PETROANALYSIS || ARTICLE

2018: Prices, market fundamentals and financial markets

Published on

December 16, 2018

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Article by

Hermes Pérez

The next note will evaluate the evolution of the main data of the oil market in 2018: prices, market fundamentals (supply and demand) and financial market operations.

In this context, the prices of the oil market rose around 32% (equivalent to US $ 17 per barrel) so far in 2018 (until December 13) and accumulate an increase of 63% on average since 2016.

The aforementioned upward trend occurred despite the significant downward correction experienced by the main crude oil markers between November and December of 2018. In this regard, the West Texas Intermediate (WTI) crude oil fell 36% between the end of October and the middle of December 2018.

Among the reasons that could explain the rise in prices we can find, among others, the following variables:

1. Strengthening the demand and crude deficit.

In 2017 and in the first months of 2018, it was observed that the demand for crude oil exceeded supply. This situation led to a deficit in the markets, which was over one million barrels a day on average in 2017. Although this deficit decreased at the beginning of 2018, it stood at around 900 thousand barrels per day in the first quarter of 2018 and in 333 thousand barrels per day on average in the first semester of the current year. This higher demand in 2018 came from increased purchases from China (3.4%), the United States (2.4%), and some non-OECD countries (1.9%), among others.

For its part, the aforementioned boom in demand occurred in a context of:

a. Strong growth in world activity, which stood at 3.7% in 2017 and 2018, according to the World Economic Outlook (WEO) of October prepared by the International Monetary Fund (IMF).

b. Weakness of the US dollar, which cheapened crude purchases. In this context, the dollar depreciated 9.9% in 2017 and 12% at the beginning of 2018. Despite the upturn in this currency at the end of 2018, its value is still below that recorded at the end of 2016 and in the first months of 2017.

2. Increase in long positions in financial markets.

Another element that we cannot rule out when evaluating the rise in prices in 2018 is the increase in purchases of long positions in the financial markets.

Both in 2017 and at the beginning of 2018, there was an increase in purchases of long positions contracts, associated with rising price bets. Although this phenomenon was observed with greater intensity in 2017 (24.7%), until May 2018, the purchases of long positions were located 24% above the average value in 2017. In this regard, the volume of purchases of long positions in the oil financial markets reached historical maximum levels in the series in January and then in April 2018.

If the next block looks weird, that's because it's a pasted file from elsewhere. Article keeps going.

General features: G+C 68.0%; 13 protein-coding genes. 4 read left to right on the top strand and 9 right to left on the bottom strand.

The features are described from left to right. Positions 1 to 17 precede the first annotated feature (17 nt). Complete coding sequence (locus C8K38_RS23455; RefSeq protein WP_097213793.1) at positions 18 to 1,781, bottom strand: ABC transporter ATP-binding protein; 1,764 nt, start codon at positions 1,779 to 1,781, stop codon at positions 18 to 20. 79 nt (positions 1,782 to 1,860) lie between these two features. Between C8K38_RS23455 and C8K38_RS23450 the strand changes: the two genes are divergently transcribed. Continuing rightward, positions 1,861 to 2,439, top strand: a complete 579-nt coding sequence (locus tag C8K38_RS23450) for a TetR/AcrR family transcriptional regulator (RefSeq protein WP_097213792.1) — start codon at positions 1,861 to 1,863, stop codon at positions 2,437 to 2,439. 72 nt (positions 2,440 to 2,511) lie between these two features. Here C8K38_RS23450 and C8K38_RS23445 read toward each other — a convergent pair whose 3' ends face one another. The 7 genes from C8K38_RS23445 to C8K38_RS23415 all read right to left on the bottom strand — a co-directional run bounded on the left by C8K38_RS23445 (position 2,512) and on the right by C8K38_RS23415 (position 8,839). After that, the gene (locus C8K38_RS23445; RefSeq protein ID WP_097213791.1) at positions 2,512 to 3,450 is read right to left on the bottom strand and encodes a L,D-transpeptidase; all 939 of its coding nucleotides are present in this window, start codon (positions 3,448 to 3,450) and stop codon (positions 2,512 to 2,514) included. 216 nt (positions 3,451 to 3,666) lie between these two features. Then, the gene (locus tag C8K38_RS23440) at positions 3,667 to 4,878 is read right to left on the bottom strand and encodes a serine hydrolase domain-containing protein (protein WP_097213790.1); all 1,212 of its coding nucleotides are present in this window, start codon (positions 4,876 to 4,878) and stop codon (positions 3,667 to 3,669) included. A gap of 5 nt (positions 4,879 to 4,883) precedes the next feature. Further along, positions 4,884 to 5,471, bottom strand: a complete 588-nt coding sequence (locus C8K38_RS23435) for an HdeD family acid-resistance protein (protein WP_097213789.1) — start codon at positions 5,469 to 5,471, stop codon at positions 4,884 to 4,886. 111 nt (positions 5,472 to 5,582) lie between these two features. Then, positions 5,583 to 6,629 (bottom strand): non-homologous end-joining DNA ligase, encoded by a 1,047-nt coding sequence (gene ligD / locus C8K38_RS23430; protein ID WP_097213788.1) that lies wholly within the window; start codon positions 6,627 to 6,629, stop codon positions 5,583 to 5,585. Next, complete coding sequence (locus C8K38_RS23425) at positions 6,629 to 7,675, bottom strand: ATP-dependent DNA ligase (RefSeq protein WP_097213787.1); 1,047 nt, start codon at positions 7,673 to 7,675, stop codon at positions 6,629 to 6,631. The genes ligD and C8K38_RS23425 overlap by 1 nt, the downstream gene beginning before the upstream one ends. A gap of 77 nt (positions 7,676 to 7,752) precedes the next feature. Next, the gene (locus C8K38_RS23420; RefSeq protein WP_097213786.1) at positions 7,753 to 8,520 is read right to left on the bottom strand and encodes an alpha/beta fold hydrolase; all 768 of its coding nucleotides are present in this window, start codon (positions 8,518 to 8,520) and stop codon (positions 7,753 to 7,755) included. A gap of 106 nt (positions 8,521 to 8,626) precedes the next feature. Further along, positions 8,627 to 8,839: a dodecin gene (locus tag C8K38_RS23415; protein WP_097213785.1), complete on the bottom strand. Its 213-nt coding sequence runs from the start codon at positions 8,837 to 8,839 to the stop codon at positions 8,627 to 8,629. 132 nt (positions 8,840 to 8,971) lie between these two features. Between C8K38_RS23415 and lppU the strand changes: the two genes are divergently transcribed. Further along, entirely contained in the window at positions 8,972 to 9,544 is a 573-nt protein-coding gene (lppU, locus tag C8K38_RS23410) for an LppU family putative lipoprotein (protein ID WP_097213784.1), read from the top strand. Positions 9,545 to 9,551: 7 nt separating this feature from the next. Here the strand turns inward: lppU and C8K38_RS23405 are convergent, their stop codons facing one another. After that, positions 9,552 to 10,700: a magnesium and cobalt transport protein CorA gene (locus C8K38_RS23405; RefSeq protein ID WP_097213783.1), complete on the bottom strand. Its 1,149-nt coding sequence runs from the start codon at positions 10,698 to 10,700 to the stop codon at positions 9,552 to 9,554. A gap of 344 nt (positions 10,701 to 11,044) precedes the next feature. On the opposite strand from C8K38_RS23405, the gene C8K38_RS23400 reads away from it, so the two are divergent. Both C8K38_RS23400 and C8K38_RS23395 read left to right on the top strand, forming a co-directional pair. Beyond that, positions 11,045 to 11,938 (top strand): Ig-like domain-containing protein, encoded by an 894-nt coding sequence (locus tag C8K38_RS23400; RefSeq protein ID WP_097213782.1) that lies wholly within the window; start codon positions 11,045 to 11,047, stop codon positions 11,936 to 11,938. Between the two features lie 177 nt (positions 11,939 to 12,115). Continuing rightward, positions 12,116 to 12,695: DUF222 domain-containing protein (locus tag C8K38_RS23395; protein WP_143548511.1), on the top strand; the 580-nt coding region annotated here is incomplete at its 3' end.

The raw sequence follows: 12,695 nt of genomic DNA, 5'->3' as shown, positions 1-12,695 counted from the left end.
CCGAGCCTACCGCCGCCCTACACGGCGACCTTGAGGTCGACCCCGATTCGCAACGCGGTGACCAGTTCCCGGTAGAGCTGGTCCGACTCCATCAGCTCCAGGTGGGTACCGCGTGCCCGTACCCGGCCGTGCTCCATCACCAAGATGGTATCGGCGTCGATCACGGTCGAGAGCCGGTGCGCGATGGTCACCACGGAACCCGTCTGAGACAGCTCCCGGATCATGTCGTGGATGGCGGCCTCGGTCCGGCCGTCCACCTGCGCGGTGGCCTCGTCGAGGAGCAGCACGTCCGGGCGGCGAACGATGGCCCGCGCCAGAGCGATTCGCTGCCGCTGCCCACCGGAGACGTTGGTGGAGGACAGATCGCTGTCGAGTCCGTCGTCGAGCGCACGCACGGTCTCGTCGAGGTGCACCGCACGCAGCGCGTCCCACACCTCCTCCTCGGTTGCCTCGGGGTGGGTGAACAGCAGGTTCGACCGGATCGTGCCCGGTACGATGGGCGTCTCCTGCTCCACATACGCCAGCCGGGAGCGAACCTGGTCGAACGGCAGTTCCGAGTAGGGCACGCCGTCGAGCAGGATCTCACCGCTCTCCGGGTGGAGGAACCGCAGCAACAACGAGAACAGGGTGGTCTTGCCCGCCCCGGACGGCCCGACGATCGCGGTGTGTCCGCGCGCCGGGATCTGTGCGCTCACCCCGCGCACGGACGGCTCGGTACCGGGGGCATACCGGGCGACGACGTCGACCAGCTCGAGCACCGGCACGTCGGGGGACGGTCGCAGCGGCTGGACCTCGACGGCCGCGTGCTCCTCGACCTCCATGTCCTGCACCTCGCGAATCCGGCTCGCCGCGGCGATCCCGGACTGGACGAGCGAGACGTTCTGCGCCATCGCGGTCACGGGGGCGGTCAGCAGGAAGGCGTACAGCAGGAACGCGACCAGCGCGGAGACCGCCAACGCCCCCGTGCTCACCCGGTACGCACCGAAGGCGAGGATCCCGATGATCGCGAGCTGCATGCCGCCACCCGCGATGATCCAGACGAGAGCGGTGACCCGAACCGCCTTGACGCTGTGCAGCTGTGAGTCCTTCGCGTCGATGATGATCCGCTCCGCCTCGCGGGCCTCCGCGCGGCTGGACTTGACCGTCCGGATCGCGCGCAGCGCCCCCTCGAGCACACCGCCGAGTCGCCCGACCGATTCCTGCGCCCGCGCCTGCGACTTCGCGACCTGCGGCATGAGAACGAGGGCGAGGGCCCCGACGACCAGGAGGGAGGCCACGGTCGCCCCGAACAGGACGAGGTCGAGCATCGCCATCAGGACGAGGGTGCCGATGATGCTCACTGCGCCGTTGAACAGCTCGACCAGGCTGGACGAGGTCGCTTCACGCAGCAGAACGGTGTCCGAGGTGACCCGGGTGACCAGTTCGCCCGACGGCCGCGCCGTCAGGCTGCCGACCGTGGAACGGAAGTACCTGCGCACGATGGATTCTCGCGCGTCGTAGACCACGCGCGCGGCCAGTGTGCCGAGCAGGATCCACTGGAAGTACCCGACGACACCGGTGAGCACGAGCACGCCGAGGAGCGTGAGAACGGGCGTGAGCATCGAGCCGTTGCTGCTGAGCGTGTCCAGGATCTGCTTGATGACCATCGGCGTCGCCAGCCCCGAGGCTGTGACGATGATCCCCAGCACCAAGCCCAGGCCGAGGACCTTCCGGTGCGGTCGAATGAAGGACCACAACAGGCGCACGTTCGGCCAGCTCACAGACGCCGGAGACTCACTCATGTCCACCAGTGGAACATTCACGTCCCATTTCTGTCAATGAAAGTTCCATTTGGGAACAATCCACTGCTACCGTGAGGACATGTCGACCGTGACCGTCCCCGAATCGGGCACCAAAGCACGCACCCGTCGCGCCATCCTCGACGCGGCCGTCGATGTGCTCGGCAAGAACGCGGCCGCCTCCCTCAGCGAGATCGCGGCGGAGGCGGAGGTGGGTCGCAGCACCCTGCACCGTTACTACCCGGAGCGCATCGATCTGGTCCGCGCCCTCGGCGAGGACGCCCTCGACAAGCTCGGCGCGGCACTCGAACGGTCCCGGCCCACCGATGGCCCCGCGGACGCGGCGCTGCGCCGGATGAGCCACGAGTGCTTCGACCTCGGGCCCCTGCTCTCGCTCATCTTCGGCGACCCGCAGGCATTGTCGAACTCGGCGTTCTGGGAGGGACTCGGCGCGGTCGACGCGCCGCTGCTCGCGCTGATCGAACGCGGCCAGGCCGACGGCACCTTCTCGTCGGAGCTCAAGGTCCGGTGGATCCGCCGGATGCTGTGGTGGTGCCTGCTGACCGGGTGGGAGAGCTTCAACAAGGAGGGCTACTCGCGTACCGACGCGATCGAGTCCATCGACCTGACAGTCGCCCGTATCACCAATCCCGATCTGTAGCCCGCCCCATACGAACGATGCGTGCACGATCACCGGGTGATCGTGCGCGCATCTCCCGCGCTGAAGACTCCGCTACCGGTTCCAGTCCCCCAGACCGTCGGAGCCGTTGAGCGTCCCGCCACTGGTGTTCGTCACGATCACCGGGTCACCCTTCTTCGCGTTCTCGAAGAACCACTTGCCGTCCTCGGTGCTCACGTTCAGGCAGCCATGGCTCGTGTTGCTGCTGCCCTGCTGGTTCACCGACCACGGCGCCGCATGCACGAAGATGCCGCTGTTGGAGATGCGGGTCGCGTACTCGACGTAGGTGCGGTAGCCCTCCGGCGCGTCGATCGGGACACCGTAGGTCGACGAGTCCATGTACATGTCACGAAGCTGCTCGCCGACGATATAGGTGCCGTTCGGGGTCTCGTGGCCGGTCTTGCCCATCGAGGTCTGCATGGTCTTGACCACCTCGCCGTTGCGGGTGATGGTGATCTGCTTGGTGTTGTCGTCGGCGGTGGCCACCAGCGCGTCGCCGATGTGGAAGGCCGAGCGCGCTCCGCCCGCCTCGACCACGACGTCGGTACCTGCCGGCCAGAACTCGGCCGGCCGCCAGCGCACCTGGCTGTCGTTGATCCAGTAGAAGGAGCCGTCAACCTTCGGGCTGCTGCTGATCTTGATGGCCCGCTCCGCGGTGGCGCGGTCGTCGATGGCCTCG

This trend was reversed in the last months of the year when there was a fall in the demand for long positions and a rebound of short positions (20%), the last month of the year.

Meanwhile, the pronounced decrease in prices during the last two months of the year (33% on average) may be due to, among others, the increase in the supply of crude oil, particularly from the United States and the lower production from the Organization of Petroleum Exporting Countries (OPEC).

In this sense, the aforementioned increase in pumping has led to a surplus in the market in 2018, which has manifested itself with greater intensity in the second half of the current year.

This can be explained by the greater extractive effort of non-OPEC countries (3.9%) in 2018, led by the shale phenomenon in the United States (13.2%) and to a lesser extent in Russia (1.5%).

The above described, contrasted with the drop in the pumping of the OPEC (-0.2%) in response to the brutal collapse of Venezuela and despite the higher sales of Saudi Arabia (3.1%). Thus, the South American country has stopped producing about 800 thousand barrels in 2018, according to secondary sources of OPEC, which is equivalent to a fall of 41% so far this year until November.

In summary, the rise in oil prices in most of the year was due, among other reasons, to the upturn in demand for crude oil as a result of the greater world activity and in response to an increase in the volume of long purchases in the financial markets. This situation has been supported by the drop in oil supply by OPEC due to the productive collapse of Venezuela and despite the efforts to counteract this situation by Saudi Arabia. The downward correction in prices observed in the last months of the year was, to a large extent, the result of the excess of supply driven by the production phenomenon of the United States in a context of greater purchases in short markets in the financial markets.

 

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